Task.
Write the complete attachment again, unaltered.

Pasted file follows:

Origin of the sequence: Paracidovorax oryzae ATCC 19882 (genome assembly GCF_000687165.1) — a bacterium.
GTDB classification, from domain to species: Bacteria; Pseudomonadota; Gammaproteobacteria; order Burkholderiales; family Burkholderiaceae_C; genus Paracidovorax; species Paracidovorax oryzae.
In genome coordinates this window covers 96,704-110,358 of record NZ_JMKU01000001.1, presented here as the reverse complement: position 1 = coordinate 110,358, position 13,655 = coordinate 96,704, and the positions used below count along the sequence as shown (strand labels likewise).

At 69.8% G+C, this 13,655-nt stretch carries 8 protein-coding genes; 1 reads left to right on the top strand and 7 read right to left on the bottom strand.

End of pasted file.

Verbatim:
Origin of the sequence: Paracidovorax oryzae ATCC 19882 (genome assembly GCF_000687165.1) — a bacterium.
GTDB classification, from domain to species: Bacteria; Pseudomonadota; Gammaproteobacteria; order Burkholderiales; family Burkholderiaceae_C; genus Paracidovorax; species Paracidovorax oryzae.
In genome coordinates this window covers 96,704-110,358 of record NZ_JMKU01000001.1, presented here as the reverse complement: position 1 = coordinate 110,358, position 13,655 = coordinate 96,704, and the positions used below count along the sequence as shown (strand labels likewise).

At 69.8% G+C, this 13,655-nt stretch carries 8 protein-coding genes; 1 reads left to right on the top strand and 7 read right to left on the bottom strand.